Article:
The finding of LIP in this patient was intriguing. Cystic lung disease is a rare presentation of pulmonary TB,[5] and only one case has been reported in infancy by Jana et al.[6] The exact pathogenesis of cyst formation in pulmonary TB is unclear. The proposed mechanisms of cyst formation include check-valve obstruction due to inflammation and luminal narrowing of the bronchioles, peribronchiolar fibrosis, and excavation of the necrotic material by draining bronchi.[5],[7] LIP is a known cause of cystic lung disease, wherein cyst formation is postulated to result from compression of the bronchioles by lymphocytic infiltration, leading to bronchiolar stenosis and subsequent poststenotic bronchiolar ectasia.[1],[8] We were unable to identify any case report of children in which there was concurrent LIP and cystic pulmonary TB. LIP has been described in a 54-year-old adult with pulmonary TB but sans the cystic changes.[9]

HRCT in LIP usually shows ground-glass opacities, centrilobular nodules, septal thickening, and cystic changes, as seen in our case.[1] In a series of HRCT findings in 22 patients (age range 24–83 years) with biopsy-proven LIP, ground-glass opacities and poorly defined diffuse centrilobular nodules were seen in all (100%); subpleural nodules in 19 cases (86%); septal thickening in 18 cases (81%); cystic changes and mediastinal lymphadenopathy in 15 cases (68%).[10] Histologically, LIP is characterized by diffuse and dense infiltrates of immature and mature lymphocytes, plasma cells, and histiocytes predominantly in the pulmonary interstitium.[1] Secondary findings include presence of proteinaceous fluid, mononuclear inflammatory cells, foamy macrophages, or giant cells within the alveolar spaces. The histopathological differential diagnosis of LIP includes P. carinii pneumonia in immunocompromised patients and hypersensitivity pneumonitis. In the latter, cystic changes are rarely seen on radiography, and the lymphocytic infiltrate is patchy and less dense.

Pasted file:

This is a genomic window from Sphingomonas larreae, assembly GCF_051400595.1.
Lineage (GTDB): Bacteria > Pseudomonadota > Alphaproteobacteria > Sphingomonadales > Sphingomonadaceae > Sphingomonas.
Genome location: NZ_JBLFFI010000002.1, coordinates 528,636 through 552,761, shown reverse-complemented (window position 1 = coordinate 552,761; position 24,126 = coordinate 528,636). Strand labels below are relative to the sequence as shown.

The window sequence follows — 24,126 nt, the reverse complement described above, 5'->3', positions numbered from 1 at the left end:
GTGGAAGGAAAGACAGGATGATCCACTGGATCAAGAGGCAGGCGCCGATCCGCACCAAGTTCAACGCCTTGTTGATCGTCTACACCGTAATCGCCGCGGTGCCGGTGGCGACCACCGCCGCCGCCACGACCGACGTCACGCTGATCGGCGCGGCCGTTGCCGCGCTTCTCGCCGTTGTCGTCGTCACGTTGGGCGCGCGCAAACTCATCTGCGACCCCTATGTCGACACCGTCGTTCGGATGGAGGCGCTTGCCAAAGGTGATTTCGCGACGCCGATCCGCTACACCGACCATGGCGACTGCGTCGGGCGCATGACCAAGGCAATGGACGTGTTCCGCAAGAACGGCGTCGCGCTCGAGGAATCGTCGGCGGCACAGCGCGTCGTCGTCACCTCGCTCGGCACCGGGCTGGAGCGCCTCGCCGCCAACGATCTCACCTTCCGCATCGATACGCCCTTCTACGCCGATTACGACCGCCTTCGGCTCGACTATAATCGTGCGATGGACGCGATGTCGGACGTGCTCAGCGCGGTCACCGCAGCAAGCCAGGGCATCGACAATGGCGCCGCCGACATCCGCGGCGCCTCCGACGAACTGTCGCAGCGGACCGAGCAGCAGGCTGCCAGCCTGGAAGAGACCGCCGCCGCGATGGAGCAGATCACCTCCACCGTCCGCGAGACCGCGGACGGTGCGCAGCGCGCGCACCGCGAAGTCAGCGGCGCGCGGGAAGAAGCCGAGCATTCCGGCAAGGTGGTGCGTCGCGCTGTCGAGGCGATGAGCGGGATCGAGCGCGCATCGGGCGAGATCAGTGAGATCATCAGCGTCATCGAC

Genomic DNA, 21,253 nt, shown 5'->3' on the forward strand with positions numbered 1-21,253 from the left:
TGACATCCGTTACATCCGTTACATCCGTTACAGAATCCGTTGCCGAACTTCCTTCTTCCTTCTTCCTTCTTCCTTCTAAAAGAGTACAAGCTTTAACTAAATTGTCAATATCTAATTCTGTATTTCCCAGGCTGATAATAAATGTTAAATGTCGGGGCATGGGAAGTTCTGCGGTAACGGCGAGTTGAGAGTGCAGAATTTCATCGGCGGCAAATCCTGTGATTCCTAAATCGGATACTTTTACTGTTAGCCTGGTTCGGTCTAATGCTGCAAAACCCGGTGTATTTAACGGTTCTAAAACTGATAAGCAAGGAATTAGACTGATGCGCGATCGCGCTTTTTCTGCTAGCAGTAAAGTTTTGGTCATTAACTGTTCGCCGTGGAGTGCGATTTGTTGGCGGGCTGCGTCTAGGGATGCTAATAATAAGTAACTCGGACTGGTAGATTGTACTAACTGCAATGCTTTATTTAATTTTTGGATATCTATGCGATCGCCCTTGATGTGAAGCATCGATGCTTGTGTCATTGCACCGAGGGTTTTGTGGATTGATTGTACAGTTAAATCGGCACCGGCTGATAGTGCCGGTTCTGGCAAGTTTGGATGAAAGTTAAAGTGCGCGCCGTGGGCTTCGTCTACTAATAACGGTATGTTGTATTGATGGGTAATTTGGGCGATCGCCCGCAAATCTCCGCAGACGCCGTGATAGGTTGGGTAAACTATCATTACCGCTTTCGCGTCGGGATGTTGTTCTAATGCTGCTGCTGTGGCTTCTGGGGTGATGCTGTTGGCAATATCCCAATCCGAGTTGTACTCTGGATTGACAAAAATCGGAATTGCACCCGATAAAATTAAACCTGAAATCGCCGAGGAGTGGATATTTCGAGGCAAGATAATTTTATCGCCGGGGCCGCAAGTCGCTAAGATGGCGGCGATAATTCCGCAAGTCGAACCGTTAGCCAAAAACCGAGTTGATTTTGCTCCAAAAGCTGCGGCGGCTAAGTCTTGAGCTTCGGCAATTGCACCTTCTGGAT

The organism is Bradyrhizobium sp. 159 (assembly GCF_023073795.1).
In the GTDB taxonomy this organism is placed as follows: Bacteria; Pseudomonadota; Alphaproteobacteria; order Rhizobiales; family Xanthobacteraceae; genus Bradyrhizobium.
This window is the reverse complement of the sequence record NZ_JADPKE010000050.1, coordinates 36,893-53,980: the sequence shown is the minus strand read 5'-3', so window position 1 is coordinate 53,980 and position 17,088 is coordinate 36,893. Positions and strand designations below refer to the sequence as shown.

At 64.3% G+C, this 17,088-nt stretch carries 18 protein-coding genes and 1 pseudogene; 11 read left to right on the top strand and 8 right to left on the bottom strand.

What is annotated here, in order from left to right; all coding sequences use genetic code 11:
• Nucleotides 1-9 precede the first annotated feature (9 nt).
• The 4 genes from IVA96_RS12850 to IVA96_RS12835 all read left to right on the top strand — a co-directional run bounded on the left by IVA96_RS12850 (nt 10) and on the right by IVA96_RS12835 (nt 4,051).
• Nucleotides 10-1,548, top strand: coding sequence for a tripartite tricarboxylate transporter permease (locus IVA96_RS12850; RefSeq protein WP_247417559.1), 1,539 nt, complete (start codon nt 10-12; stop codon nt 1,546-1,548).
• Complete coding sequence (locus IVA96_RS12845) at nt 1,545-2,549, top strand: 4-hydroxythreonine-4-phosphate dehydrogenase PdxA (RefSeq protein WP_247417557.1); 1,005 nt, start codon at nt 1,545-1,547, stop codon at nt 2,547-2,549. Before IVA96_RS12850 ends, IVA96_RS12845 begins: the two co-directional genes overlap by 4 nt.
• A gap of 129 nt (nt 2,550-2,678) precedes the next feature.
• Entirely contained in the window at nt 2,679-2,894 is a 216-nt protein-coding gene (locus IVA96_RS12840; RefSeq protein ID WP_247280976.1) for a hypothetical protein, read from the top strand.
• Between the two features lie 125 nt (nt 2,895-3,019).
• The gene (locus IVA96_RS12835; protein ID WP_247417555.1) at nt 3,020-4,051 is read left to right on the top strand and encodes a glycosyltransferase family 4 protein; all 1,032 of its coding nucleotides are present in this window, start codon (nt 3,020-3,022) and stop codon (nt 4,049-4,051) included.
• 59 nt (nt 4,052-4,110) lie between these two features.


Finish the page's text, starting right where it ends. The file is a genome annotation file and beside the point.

Currently, there are no established guidelines for treatment of LIP.[1],[2],[3] Steroids are generally used as first line, with clinical and/or radiologic response reported in 50%–60% of cases.[1],[3] Prednisolone (0.75–1.0 mg/kg/day) for 8–12 weeks or until stabilization, followed by slow taper to 0.25 mg/kg/day for another 6–12 weeks, has been recommended.[1] A case series of children with LIP and FB has also reported good response with pulse methylprednisolone and oral prednisolone.[4] Use of second-line agents, such as cyclophosphamide, hydroxychloroquine, azathioprine, and rituximab, has been described, though the level of evidence is anecdotal.[2],[3],[4] The prognosis of LIP is unknown. An adult case series reports several outcomes; spontaneous resolution, resolution posttreatment, respiratory failure, progression to lymphoma, and a 5-year mortality rate of 33%–50%.[1],[2] Data pertaining to outcomes in children with LIP after prolonged steroids are limited, though high morbidity and mortality have been reported.[4]



Declaration of patient consent

The authors certify that they have obtained the appropriate consent from the parents. In the form, the patient's parents have given his consent for the images and other clinical information to be reported in the journal. The patient's parents understand that the name and initials will not be published, and due efforts have been made to conceal the same, but anonymity cannot be guaranteed.

Financial support and sponsorship

Nil.

Conflicts of interest

There are no conflicts of interest.

 
  References Top

1.
Swigris JJ, Berry GJ, Raffin TA, et al. Lymphoid interstitial pneumonia: A narrative review. Chest 2002;122:2150-64.  Back to cited text no. 1
    
2.
Cha SI, Fessler MB, Cool CD, et al. Lymphoid interstitial pneumonia: Clinical features, associations and prognosis. Eur Respir J 2006;28:364-9.  Back to cited text no. 2
    
3.
Panchabhai TS, Farver C, Highland KB. Lymphocytic interstitial pneumonia. Clin Chest Med 2016;37:463-74.  Back to cited text no. 3
    
4.
Prenzel F, Harfst J, Schwerk N, et al. Lymphocytic interstitial pneumonia and follicular bronchiolitis in children: A registry-based case series. Pediatr Pulmonol 2020;55:909-17.  Back to cited text no. 4
    
5.
Perim J, Pimenta ES, Marchiori E. Cystic tuberculosis: A very unusual aspect of a common disease. Pulmonology 2020;26:400-3.  Back to cited text no. 5
    
6.
Jana M, Bansal S, Bhalla AS, et al. Cystic lung disease in tuberculosis. Indian J Pediatr 2021;88:734-5.  Back to cited text no. 6
    
7.
Ko KS, Lee KS, Kim Y, et al. Reversible cystic disease associated with pulmonary tuberculosis: Radiologic findings. Radiology 1997;204:165-9.  Back to cited text no. 7
    
8.
Ichikawa Y, Kinoshita M, Koga T, et al. Lung cyst formation in lymphocytic interstitial pneumonia: CT features. J Comput Assist Tomogr 1994;18:745-8.  Back to cited text no. 8
    
9.
Maurer JR, Choi HS. Lymphocytic interstitial pneumonitis manifesting concurrently with active tuberculosis. Arch Intern Med 1984;144:1855-7.  Back to cited text no. 9
    
10.
Johkoh T, Müller NL, Pickford HA, et al. Lymphocytic interstitial pneumonia: Thin-section CT findings in 22 patients. Radiology 1999;212:567-72.  Back to cited text no. 10